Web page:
Sunday, December 5, 2010

Christmas Letter 2010... Hot off the press!

In an effort to both keep it simple and be greener, we have chosen the electronic method of communicating our holiday cheer! We had plans to hit up the copy store today to get the letters and Jackson's artwork copies, following by a drugstore to print the pictures, followed by lots of address-writing and stamp-sticking. I decided on a nap, instead.


Merry Christmas to all,

There’s one thing I’ve learned in all of the 31 holiday seasons I’ve experienced on this earth: some things get left undone, hence the reason that no one received Christmas cards from the Arthurs last year. Forgive us. This year, Scott has encouraged me to get one out. For being a guy, he TOTALLY loves the annual updates from friends near and particularly ones far.

Let’s start with what’s important… the boys:

Sullivan: Loves water, therefore loves the bath. Loves to be tickled under the neck. Loves carbohydrates (baked goods are his weakness!). Loves anything round and that rolls. Loves blocks and stacking. Hits his brother. Loves music… new favorite dance move: stepping backwards (he thinks it’s so cool). Loves being turned upside down. Refuses to talk: grunts and whines instead. Loves sneaking items in laundry basket, then having Mom discover them (boots, toys, etc) once already in dryer. Loves the thrill of jumping/slipping/falling off of anything elevated. Loves shoes (a fetish, for sure!). Loves playing hide and seek.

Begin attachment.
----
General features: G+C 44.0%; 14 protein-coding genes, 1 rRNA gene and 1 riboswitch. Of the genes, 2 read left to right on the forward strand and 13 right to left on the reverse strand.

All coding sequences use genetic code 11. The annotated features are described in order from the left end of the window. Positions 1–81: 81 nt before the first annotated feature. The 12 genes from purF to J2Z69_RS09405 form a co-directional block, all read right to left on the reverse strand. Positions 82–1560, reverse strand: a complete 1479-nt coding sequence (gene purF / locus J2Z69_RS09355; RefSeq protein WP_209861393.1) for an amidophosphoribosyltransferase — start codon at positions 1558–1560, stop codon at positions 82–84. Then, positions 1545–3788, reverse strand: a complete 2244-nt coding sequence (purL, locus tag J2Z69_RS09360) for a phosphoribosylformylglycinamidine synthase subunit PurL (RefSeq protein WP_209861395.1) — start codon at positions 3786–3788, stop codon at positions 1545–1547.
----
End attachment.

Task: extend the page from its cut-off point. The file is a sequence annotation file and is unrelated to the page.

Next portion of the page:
Jackson: Loves games. Any game: Candyland, Hi Ho Cherryo, Memory…you name it. Playing games = playing with other people = Jackson is not alone. Loves people and craves that social attention. Loves gymnastics. Petrified of swimming this year, but lessons helped him along. Sweet to his brother (unless getting hit). Loves getting fruit snacks for his success at potty training (#1 = 1 fruit snack #2 = 2 fruit snacks). Loves reading. Loves pretending (again, WITH someone else). Loves preschool and his teachers. Loves playing tennis with his dad and anything else: soccer, basketball… you name it!

Scott and I have been married for six years and – excuse the mushiness – lean on each other/ fall in love with each other more and more with each passing day. This is no new news to any of you, but life is dang hard… and what a joy to stumble through it with each other. We are humbled and scared out of our minds daily by the task of constructing a home and a life and a foundation for our children. Daunting and wonderful. Frightening and sweet. Worrisome and special… such is the stuff of parenting.

Quickly: Scott continues to work at The Mayo Clinic as Major Gift Officer and enjoyed the new adventure of racing in triathlons this summer (you should see him in a wet suit… oo la la!). I am still teaching 6th grade math part time, ran the Chicago marathon on 10-10-10 (qualfied for Boston!), and became a reverend (OK, it was an online click to be able to conduct our cousin’s April marriage ceremony in St. John’s, but I claim the title proudly!)